Dr Mo Throp

Researcher and PhD Supervisor

Camberwell, Chelsea, Wimbledon

Biography

Dr Mo Throp is a practising artist, curator, writer and researcher in the CCW Graduate School where she supervises a number of PhD students. She was BA Fine Art Course Director at Chelsea College of Arts until 2011 and was previously critical theory tutor on the MA Fine Art at Goldsmiths. Mo studied sculpture at St Martin’s College of Art followed by an MA and PhD at Chelsea. With Dr Maria Walsh, Mo is co-convenor of the Subjectivity & Feminisms Research group at Chelsea. Mo is an AHRC Peer Review College panel member.

Research statement

I have most recently been working with video installations which seek to collapse gendered positions, where the viewing subject might experience another possible relation to the self as a making and re-making of each other through a sense of self as interactive in the process of viewing. My work seeks to question how a re-thinking of desire might elaborate alternative definitions of female sexuality, not in a relation to lack (the psychoanalytic model) - but rather as an active force. This is informed by more recent theorising by Gilles Deleuze and the writings of Luce Irigaray who proposes a new relation to gender as on-going and non-oppositional with a fluid relation to difference.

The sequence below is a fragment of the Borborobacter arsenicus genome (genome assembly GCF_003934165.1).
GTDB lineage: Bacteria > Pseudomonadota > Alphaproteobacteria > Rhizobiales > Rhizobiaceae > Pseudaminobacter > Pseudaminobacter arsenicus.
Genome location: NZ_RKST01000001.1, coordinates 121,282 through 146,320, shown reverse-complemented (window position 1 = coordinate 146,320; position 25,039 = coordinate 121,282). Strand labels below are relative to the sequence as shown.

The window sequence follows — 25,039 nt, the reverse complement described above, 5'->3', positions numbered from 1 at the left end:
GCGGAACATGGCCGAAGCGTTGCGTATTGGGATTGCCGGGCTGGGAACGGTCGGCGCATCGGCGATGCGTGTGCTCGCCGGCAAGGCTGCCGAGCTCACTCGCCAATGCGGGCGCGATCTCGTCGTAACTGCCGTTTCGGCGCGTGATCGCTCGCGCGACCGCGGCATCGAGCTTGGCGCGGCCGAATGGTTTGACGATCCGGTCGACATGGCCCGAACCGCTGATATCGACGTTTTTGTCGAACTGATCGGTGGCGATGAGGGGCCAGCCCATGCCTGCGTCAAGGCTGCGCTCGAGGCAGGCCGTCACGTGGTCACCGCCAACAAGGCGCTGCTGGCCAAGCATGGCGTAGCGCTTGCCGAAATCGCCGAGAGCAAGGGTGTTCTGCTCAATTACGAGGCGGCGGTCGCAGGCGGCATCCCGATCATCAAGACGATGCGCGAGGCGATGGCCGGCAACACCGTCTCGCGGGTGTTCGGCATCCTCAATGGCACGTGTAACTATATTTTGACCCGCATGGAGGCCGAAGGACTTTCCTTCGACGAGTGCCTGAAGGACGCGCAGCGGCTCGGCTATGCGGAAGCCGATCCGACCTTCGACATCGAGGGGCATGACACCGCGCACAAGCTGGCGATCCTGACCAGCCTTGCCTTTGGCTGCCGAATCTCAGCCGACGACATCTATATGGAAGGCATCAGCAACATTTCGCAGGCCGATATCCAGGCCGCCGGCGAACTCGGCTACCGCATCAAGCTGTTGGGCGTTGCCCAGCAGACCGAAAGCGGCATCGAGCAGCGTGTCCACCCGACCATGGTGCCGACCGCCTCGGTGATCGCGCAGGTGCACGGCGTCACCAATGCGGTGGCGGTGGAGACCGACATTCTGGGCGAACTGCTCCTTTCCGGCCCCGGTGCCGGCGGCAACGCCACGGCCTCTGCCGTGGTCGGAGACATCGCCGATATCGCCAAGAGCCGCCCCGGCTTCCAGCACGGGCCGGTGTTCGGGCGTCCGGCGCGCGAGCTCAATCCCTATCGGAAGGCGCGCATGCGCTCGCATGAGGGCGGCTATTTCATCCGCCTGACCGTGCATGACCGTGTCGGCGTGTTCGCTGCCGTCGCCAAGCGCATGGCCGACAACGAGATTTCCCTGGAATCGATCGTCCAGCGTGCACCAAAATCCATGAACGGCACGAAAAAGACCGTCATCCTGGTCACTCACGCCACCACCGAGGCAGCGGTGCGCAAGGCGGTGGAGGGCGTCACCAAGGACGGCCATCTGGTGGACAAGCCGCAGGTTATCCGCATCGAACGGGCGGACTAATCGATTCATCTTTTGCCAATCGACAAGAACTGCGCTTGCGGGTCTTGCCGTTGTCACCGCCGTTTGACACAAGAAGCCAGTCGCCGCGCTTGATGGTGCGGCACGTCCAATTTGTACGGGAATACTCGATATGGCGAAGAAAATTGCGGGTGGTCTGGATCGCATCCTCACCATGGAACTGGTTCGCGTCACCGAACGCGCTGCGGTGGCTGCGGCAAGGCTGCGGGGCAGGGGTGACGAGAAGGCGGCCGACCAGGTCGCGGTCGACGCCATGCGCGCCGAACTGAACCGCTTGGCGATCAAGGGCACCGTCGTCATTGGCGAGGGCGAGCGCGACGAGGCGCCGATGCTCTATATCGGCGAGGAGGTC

Students

Current students & thesis titles

Denise  Ackerl, "Making the worst out of the worst: Strategies of subversion in female performance practice and activism in the context of capitalisms new spirit."

Jessica Carden, Contemporary Visual Representations of the Non-White Body in Arctic Space: British Colonial Constructions of the 'Heart of Whiteness' and the Black-White Binary as Fetish.

Kristiina Koskentola, "Interconnected In-Between: On the Dynamics of Abjections, Animism, Temporality and Location in Art Practice."

Maria Smith, 'Scheherazade Emerging (2000-2012); Reconstructing the Oriental Female Other in Contemporary Western Visual Culture.'

Stephanie Spindler, A Phenomenological Identity: the State of Being a Woman.

Completed students & thesis titles

Catherine Maffioletti, Can the object ever truly reflect the body without merely being a representation, or producing a lack of body/self? Does the object only exist in the absence of the body/self? Or, can it speak the body/self via a different mirror?

Selected research outputs